## Momentum & Kinetic Energy MC *quick*

 Quote by castro94 I agree , i just used the simplified version of newtons law of motion. but from this it will still follow that both balls will gain the same velocity
That is only true for the special case of gravity, where the force happens to be proportional to the mass (so $mg = ma$ simplifies to $g = a$). Spring forces are independent of the mass of the object ($0.5 k x^2 = m a$), and are only dependent on the compression of the spring, so the resulting acceleration is indeed smaller, for the more massive object.

 The problem clearly asked for the kinectic energy " immediatly after the spring is relesed " . which means that we are not talking about any acceleration process. The ball with higher mass has a higher inertia ,it resist the "push" from the string with a greater force , from this follows that the spring will have to "provide " more energy to this ball in order to go to its normal "resting" state " .Immediatly after the spring is released , both balls will have been "pushed" with the same velocity , but the one with more mass will have "gained" more energy.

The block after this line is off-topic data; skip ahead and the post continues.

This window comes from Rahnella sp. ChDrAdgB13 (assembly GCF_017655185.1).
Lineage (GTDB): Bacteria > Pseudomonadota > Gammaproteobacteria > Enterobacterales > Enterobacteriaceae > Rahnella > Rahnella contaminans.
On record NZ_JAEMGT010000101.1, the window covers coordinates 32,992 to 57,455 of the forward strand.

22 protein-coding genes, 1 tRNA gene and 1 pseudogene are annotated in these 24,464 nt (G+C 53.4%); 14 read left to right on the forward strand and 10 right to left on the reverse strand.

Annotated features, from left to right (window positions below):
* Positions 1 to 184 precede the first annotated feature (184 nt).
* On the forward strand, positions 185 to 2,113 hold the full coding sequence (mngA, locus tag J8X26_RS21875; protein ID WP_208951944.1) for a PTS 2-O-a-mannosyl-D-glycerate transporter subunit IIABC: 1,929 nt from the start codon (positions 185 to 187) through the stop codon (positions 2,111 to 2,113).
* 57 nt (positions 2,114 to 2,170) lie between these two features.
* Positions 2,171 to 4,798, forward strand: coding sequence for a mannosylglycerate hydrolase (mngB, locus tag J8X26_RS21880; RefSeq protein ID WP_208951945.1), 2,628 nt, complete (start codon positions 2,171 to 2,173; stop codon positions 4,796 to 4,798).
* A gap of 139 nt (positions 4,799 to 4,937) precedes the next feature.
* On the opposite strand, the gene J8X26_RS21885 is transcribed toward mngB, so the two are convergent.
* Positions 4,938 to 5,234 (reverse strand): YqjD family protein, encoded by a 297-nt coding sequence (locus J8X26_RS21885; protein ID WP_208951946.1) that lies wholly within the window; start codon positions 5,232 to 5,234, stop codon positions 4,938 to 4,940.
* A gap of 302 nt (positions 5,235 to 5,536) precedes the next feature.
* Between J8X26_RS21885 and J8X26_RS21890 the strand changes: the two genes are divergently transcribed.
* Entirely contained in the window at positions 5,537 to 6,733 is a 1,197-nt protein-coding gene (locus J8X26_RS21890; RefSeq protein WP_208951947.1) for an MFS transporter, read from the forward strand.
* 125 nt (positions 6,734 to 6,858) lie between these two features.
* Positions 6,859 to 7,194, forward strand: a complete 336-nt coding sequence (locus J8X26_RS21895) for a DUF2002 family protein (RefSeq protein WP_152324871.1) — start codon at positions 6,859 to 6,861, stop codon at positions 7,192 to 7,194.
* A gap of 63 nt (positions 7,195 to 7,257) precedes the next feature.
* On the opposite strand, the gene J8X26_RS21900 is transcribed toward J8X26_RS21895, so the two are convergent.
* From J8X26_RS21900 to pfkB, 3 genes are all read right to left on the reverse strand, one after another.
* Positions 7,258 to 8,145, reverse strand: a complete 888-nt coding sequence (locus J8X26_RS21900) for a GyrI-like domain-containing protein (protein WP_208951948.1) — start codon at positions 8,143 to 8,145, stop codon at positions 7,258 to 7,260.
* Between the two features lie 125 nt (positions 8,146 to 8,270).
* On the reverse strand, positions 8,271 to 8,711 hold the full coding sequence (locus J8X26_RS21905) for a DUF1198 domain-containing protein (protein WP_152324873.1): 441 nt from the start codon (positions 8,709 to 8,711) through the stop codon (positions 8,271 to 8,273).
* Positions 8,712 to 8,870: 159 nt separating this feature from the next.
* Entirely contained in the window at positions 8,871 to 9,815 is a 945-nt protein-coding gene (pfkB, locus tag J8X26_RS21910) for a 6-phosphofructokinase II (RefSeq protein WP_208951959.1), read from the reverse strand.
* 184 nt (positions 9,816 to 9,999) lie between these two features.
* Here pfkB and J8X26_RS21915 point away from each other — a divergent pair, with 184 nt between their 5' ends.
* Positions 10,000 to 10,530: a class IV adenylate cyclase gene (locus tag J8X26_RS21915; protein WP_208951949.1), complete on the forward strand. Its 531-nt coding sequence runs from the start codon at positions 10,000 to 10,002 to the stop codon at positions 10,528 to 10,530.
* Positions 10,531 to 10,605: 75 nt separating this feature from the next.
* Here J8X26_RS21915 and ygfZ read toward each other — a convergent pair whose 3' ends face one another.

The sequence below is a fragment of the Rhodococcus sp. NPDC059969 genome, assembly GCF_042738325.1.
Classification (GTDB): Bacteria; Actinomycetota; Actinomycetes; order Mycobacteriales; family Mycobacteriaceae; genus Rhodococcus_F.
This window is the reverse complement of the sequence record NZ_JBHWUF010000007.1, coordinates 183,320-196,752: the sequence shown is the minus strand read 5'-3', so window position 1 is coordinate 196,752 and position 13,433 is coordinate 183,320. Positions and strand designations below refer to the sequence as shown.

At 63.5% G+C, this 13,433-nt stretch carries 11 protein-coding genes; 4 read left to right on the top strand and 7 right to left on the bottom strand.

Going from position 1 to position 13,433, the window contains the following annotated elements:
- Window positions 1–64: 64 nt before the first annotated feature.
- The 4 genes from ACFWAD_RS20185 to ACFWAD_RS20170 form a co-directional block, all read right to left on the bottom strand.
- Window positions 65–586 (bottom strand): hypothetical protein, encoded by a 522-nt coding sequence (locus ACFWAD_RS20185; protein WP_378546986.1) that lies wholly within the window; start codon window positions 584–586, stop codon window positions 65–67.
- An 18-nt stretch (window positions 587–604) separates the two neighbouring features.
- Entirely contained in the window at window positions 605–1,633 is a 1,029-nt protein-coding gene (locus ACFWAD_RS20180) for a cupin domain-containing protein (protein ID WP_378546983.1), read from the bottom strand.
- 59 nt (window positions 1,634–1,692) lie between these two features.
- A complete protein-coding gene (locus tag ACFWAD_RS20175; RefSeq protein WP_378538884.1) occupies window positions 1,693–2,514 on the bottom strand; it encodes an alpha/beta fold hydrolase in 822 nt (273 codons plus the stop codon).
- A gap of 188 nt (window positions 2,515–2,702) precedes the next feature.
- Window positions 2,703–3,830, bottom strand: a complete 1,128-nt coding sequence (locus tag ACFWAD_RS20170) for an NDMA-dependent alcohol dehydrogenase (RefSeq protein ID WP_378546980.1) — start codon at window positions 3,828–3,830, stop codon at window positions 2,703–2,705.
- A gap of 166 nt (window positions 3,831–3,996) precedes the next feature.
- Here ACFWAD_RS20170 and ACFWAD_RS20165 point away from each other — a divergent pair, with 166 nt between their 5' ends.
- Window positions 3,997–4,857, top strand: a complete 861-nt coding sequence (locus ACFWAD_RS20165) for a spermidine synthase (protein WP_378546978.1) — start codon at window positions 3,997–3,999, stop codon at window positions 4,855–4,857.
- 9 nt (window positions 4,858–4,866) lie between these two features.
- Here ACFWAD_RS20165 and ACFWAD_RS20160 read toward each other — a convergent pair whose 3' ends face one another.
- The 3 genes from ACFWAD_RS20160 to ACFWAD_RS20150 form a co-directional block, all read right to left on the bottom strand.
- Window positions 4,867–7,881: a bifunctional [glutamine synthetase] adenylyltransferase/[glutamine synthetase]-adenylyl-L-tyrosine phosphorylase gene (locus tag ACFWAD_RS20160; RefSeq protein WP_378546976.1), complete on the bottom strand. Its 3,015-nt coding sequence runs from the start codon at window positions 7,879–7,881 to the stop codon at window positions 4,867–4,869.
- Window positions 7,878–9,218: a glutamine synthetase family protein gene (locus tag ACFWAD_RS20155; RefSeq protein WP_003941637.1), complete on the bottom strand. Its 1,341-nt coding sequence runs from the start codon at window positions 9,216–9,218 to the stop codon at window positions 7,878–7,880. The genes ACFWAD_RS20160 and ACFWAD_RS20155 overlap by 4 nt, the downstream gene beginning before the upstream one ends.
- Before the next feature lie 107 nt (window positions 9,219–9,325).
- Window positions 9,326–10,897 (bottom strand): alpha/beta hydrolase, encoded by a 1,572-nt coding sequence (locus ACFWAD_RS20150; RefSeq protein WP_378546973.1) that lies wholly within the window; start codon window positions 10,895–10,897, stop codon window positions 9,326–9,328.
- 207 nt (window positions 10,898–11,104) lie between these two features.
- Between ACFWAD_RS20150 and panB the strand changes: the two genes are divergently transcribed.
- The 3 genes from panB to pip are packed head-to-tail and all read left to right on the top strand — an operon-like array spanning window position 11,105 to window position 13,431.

Quote by castro94 The problem clearly asked for the kinectic energy " immediatly after the spring is relesed " . which means that we are not talking about any acceleration process. The ball with higher mass has a higher inertia ,it resist the "push" from the string with a greater force
The 'push' is the force from the spring, and force implies acceleration.

 Immediatly after the spring is released , both balls will have been "pushed" with the same velocity , but the one with more mass will have "gained" more energy.
A ball cannot be 'pushed' with a velocity. It needs an initial force to induce that velocity.
These forces can be different for different bodies and still induce the same acceleration(without which there is no velocity as the ball starts from rest)